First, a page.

(Image Source: Popular Science)
We are finally in a market of true ups and downs ladies and gentlemen. The S&P (SPY) lost nearly 7% in October contributing its worth month since September 2011. The Dow Jones (DIA) shed over 5% last month and the Nasdaq (QQQ) (the epitome of the growth story) dropped 9%. This is a market most millennials have never seen and possibly only read about in finance history books. It's a long time coming, and for value investors like myself, we'll finally be able to pick up names we've wanted to purchase or repurchase for years. But are we actually hitting a bear market? Could this just be another small bump in the road like 2015, with another few years of unmatched global growth? Or are we finally seeing fissures in the global growth story, exacerbated by political turmoil, loose lending practices, massive amounts of corporate debt, international trade disputes, and an economy at the brink of overheating?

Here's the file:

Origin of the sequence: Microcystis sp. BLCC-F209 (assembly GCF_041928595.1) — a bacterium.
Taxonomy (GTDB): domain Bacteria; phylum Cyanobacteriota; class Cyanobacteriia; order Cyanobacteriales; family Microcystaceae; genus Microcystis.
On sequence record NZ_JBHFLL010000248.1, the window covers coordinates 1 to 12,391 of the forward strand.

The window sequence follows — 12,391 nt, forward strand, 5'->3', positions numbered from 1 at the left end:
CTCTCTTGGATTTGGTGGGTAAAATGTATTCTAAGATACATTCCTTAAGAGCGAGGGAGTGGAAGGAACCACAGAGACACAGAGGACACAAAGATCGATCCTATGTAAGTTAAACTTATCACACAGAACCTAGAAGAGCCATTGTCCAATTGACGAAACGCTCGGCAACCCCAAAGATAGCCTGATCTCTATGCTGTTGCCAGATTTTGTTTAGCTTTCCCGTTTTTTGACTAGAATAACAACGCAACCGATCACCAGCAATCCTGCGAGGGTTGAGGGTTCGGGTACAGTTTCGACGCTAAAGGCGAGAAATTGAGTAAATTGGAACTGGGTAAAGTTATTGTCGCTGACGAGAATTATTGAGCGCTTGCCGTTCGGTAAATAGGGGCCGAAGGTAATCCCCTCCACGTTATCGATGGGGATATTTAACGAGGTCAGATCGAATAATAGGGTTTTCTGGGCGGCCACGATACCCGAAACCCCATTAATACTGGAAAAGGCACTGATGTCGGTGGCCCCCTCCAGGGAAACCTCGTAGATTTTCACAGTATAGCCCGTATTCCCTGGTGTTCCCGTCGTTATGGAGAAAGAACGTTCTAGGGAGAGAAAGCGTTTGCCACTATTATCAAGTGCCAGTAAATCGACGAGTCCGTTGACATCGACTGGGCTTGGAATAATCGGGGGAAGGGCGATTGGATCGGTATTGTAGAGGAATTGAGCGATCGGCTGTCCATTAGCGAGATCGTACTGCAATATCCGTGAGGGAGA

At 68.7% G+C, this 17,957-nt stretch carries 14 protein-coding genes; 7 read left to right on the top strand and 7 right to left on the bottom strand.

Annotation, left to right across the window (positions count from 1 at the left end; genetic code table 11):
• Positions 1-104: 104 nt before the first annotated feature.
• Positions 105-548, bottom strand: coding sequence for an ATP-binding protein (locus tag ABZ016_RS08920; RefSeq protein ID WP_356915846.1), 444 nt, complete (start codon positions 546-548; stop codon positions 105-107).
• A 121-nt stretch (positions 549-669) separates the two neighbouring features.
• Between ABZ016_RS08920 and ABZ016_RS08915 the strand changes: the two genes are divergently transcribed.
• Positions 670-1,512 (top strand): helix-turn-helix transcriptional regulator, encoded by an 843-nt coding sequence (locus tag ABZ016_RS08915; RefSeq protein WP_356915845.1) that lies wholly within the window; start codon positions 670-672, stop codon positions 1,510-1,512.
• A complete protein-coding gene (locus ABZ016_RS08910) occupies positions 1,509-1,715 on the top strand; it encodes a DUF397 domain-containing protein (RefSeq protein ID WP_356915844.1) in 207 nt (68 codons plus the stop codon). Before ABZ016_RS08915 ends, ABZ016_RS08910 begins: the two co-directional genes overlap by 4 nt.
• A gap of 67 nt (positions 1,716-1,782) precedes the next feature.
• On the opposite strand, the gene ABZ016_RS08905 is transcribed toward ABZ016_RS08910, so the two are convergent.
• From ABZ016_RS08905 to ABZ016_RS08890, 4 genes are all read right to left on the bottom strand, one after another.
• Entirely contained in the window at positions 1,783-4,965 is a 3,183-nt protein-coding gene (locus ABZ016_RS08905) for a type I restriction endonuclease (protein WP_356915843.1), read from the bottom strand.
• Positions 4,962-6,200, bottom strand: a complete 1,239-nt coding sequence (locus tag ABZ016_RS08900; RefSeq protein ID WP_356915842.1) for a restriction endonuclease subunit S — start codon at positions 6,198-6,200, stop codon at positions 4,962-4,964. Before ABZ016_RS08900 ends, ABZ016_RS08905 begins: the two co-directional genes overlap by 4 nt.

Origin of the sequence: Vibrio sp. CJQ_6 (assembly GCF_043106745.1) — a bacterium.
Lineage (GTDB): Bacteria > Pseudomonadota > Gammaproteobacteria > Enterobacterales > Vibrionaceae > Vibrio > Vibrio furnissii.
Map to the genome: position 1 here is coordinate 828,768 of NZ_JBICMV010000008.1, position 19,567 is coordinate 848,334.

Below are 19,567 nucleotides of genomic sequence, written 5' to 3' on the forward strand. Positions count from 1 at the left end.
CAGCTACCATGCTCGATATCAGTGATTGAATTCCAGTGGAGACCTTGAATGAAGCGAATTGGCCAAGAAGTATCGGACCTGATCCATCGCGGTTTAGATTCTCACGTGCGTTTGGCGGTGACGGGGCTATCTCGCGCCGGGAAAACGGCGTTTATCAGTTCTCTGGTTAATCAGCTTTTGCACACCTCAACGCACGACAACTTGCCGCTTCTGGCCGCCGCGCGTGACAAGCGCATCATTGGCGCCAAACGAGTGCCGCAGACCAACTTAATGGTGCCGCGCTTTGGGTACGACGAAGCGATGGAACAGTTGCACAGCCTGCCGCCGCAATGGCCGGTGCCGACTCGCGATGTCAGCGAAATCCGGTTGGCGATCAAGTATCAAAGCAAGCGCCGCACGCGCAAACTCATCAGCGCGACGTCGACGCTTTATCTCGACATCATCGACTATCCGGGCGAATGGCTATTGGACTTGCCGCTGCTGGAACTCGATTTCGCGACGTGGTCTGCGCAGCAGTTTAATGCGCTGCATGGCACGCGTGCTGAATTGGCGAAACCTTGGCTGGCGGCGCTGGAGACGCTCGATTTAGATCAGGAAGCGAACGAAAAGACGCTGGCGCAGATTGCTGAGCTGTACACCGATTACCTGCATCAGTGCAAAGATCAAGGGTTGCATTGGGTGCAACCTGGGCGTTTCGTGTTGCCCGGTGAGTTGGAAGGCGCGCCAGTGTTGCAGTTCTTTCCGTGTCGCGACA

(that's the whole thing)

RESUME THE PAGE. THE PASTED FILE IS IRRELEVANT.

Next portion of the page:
I'll be looking at some of these possibilities and what it could mean downstream for the health of the market and specific sectors moving forward. As it's a massive undertaking and not something that I could adequately provide all the answers to in a 1200-1500 word piece, I'm going to break down this story into two parts. The first part will be akin to setting the table - providing the global context and how they may all converge to what would become a highly entertaining yet dysfunctional dinner party. The second piece will be focused on sectors and a few names I've been watching and slowly purchasing in preparation for a reversal from growth to value and more realistically, a story from optimism to realism bordering on pessimism.